This is the first of what will be four quarterly updates I’ll be writing throughout my year as the president of the Idaho Association of Counties. In each of the writings I want to discuss one of the four reasons IAC is of value to me – these are the same four I talked about at the end of our Annual Conference in September: policy development, lobbying, education, and unification. I’ll finish with a brief update of what I’ve been doing as president.
Policy development begins with identifying emerging policy issues. IAC’s management and staff always have their ears to the ground, keeping an eye out for major policy changes affecting Idaho’s counties. Most recently it was Dan Chadwick who was sounding the alarm that, if serious changes were not made to the existing public defender system in Idaho, the ACLU would be filing suit. By identifying an issue early on we position ourselves for being a major player in policy formulation.
As county elected officials we are faced daily with challenges: some needing to be addressed at the state level through statutory, regulatory, or rule changes; and others needing to be addressed at the county level through ordinances, resolutions, or process changes. And although each of our counties varies in size, geography, or demographics, many of the challenges are similar enough in nature that, with IAC’s involvement, a single policy may be developed that is workable for each county.
Policy development takes two forms: first, counties developing their own policy, and second, counties helping the State with its policy development. With IAC support counties efficiently develop their own policies as the need arises. For example, in years past the manner in which a Board of Equalization was conducted was hap hazard and ad hoc. But in 2007 the IAC Board saw a need for a more structured and uniform way for conducting the hearings; hence the development and adoption of the Idaho Association of Counties “Board Of Equalization Procedures Manual;” a manual used today by the Tax Commission in its biennial BOE training.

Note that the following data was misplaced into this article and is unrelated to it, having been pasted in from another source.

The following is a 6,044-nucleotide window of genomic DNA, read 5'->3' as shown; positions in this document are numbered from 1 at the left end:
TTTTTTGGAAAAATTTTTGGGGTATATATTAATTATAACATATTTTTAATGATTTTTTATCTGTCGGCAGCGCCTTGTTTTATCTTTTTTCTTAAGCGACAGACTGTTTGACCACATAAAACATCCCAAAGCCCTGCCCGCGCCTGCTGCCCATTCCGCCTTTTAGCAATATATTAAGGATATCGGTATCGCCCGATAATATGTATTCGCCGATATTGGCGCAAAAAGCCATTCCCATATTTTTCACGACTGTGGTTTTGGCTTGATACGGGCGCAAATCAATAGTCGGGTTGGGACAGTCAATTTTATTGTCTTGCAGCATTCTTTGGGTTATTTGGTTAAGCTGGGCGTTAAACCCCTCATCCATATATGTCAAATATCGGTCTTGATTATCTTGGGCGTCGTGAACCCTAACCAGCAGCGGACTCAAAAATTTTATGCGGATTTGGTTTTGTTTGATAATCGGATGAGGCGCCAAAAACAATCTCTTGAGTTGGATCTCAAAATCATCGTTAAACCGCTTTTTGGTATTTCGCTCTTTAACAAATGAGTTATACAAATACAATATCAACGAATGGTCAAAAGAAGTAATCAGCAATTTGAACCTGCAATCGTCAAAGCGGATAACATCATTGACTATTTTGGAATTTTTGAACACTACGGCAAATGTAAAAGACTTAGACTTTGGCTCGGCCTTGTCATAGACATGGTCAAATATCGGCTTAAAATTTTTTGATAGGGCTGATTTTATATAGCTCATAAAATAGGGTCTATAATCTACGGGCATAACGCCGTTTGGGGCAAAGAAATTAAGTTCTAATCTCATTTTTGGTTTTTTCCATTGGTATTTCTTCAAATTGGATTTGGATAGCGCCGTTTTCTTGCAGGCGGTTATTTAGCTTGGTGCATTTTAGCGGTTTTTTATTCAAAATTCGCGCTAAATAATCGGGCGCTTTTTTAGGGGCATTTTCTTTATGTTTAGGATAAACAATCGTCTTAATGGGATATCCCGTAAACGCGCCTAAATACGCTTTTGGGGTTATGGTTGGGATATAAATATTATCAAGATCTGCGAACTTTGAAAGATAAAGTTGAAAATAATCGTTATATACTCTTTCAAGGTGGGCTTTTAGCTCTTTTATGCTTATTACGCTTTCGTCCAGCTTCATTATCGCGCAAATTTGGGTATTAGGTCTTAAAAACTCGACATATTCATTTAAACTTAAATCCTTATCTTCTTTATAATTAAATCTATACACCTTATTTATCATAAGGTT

IAC also helps the state in developing policy. It is not uncommon for state legislators and agency administrators to turn to the counties, through IAC, for suggestions in drafting legislation and rules. A question often asked of IAC staff, and whose answer can influence legislators, is “How do the counties feel about this?” In 2012 IAC played a significant role in the crafting of legislation exempting the first $100,000 of personal property.
Once a policy has been adopted through legislation, especially at the state level, the complexities and uncertainties can make implementation difficult. Through its annual legislative update in the spring, webinars, training at conferences, and staff assistance, IAC is always ready to assist us as we put into place new policies.
Lastly, IAC is in a unique position to evaluate changes in policy because it has access to information from all 44 counties, a staff who can quickly compile, evaluate, and determine the efficacy of a policy change. And when a policy adjustment is needed, staff is there to make recommendations
Of the many roles IAC plays in county government, policy development is certainly at the top of my list.
Some of the things I’ve been working on as president are:
Next quarter I will discuss IAC’s role in educating the officials and give an update of National Council of County Association Executives meeting.